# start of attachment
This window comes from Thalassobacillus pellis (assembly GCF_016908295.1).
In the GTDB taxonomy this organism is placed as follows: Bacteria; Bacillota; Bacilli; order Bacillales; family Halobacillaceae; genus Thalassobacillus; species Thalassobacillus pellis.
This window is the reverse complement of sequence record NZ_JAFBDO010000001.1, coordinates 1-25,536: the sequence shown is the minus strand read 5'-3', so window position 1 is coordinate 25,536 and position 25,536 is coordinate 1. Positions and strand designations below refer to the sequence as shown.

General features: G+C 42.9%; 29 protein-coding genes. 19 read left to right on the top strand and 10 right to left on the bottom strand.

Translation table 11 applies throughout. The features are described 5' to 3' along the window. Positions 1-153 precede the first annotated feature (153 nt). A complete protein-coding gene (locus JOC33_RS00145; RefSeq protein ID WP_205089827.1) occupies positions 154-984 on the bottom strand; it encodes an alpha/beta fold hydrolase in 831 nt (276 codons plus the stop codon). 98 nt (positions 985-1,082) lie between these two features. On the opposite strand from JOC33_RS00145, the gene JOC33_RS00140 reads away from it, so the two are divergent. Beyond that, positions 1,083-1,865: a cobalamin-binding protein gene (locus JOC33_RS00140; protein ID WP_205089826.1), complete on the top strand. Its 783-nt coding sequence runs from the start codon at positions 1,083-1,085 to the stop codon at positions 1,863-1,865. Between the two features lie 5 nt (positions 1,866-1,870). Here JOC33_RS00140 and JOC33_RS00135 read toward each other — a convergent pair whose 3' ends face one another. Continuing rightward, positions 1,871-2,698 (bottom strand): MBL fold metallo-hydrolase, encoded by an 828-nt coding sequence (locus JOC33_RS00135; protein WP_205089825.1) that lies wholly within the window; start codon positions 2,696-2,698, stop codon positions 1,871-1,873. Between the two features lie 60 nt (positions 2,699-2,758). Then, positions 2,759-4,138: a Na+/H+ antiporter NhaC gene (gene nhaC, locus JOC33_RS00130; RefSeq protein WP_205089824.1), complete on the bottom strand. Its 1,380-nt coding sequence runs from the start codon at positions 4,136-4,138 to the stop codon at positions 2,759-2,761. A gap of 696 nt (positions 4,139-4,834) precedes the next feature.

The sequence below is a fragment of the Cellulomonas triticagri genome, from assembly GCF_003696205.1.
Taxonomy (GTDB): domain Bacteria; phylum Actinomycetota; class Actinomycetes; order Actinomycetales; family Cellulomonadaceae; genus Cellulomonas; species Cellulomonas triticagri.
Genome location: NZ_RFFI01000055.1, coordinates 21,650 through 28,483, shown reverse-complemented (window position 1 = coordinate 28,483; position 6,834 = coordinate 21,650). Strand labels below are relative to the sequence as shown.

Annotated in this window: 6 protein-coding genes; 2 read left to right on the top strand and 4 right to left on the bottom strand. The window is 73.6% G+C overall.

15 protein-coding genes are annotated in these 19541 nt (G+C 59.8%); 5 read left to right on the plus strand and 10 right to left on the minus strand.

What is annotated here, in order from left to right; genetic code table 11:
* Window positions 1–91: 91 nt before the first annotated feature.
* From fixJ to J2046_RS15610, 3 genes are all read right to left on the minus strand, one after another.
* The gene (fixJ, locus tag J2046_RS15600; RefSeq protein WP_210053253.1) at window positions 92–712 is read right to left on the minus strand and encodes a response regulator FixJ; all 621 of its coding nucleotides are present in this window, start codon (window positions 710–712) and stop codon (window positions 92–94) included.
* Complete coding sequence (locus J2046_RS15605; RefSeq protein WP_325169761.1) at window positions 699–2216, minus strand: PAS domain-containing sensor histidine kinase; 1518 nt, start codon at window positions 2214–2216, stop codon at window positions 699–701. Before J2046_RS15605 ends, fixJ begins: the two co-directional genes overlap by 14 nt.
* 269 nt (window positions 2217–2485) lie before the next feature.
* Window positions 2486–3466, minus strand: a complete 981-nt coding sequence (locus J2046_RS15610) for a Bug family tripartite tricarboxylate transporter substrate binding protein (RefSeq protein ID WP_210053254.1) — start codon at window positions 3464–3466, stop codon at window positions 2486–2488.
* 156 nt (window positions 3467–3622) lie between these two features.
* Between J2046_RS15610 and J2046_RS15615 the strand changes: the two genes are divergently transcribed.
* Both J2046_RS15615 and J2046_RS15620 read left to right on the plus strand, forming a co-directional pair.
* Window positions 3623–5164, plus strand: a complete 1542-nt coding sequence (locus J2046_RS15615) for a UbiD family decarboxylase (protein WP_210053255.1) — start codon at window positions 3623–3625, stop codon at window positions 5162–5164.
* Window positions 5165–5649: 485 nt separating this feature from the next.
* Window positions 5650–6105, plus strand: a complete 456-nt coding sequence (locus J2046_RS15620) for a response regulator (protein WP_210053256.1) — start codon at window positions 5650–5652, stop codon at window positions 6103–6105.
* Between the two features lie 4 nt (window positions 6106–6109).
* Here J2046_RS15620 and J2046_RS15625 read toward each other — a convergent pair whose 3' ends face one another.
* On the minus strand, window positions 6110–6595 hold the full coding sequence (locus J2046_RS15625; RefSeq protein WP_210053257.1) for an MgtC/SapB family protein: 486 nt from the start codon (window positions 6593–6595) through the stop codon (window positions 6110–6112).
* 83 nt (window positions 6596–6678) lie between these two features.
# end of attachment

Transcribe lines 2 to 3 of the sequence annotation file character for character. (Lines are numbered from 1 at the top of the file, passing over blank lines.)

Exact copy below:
In the GTDB taxonomy this organism is placed as follows: Bacteria; Bacillota; Bacilli; order Bacillales; family Halobacillaceae; genus Thalassobacillus; species Thalassobacillus pellis.
This window is the reverse complement of sequence record NZ_JAFBDO010000001.1, coordinates 1-25,536: the sequence shown is the minus strand read 5'-3', so window position 1 is coordinate 25,536 and position 25,536 is coordinate 1. Positions and strand designations below refer to the sequence as shown.